Novartis on Friday showed that its drug,
brolucizumab, worked as well as an existing drug that’s used
to treat age-related macular degeneration.
Novartis is gearing up to shake up a huge eye-drug
In data presented Friday at the American Academy of Ophthalmology
conference, Novartis’ drug brolucizumab showed that it wasn’t
any worse than Eylea, an existing drug to treat a condition
called age-related macular degeneration. Novartis’ drug was
also better at reducing retinal thickness and retinal fluid
compared to Eylea, two key factors that are key in reducing the
affects of the disease.
Age-related macular degeneration is a disease that’s a leading
cause of vision loss in the US in people over 50, according to
the National Eye Institute. It affects more than 2 million Americans,
blurring their vision and making it harder to drive, read,
and recognize faces.
If approved, brolucizumab would go up against
Eylea and Lucentis, two treatments for AMD that make a combined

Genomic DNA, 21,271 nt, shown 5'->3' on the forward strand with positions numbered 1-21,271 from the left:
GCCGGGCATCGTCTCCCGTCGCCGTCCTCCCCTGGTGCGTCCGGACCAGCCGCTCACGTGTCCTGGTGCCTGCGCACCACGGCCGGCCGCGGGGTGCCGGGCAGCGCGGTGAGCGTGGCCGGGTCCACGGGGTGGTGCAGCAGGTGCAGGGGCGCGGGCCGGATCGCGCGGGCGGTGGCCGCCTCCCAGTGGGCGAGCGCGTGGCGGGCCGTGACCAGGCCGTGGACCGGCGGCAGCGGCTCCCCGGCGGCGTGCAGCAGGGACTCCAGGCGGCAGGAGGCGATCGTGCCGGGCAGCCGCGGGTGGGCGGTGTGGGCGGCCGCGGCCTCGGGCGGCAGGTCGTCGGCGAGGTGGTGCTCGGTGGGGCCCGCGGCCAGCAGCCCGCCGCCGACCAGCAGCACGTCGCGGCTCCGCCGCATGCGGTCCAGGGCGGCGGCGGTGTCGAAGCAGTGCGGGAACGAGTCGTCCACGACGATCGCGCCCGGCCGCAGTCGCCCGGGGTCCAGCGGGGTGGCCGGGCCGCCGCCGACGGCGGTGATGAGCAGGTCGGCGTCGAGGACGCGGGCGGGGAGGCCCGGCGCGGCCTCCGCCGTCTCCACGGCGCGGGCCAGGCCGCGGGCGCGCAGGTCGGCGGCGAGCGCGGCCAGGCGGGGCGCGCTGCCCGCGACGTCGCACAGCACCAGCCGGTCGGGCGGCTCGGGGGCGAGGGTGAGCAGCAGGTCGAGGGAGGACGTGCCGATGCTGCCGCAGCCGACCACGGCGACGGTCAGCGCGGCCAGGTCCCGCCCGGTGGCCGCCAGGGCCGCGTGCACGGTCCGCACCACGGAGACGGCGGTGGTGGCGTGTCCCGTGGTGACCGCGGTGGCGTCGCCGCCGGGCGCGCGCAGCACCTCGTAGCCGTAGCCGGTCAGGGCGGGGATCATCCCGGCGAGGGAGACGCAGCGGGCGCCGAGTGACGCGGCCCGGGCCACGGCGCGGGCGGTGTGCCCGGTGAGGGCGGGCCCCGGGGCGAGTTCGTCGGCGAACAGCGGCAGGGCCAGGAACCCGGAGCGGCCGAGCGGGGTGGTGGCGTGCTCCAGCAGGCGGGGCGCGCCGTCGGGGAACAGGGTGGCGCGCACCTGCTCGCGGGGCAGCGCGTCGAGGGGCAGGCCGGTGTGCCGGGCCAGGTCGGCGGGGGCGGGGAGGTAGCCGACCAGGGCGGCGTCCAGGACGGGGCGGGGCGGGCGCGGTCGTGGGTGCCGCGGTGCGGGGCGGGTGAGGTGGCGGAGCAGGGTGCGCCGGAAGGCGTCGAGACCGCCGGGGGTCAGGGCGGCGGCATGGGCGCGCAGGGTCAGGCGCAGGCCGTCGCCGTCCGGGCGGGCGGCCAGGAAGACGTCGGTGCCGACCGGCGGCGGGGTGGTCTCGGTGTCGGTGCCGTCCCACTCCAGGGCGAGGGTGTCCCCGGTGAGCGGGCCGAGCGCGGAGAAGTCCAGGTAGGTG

$4.7 billion in sales a year. The drugs are all injected into the
eye. Novartis’ drug would be given once every three months, while
Eylea is injected once every eight weeks.
Vas Narasimhan, the incoming CEO of Novartis
and the current global head of drug development and chief medical
officer, told Business Insider that it’s the second two
conclusions — regarding the reduction in retinal thickness and
retinal fluid — that are the most exciting. In comparison to the
patients who got Eylea, brolucizumab reduced that
retinal fluid by more than 30%.
“We only have major advances in retinal disease every so
often,” Narasimhan told Business
Novartis has a long history
of treating eye conditions, though lately it’s been better known
work in cancer. Narasimhan said the development of
brolucizumab is part of the “next chapter of
innovation at the company” for eye conditions.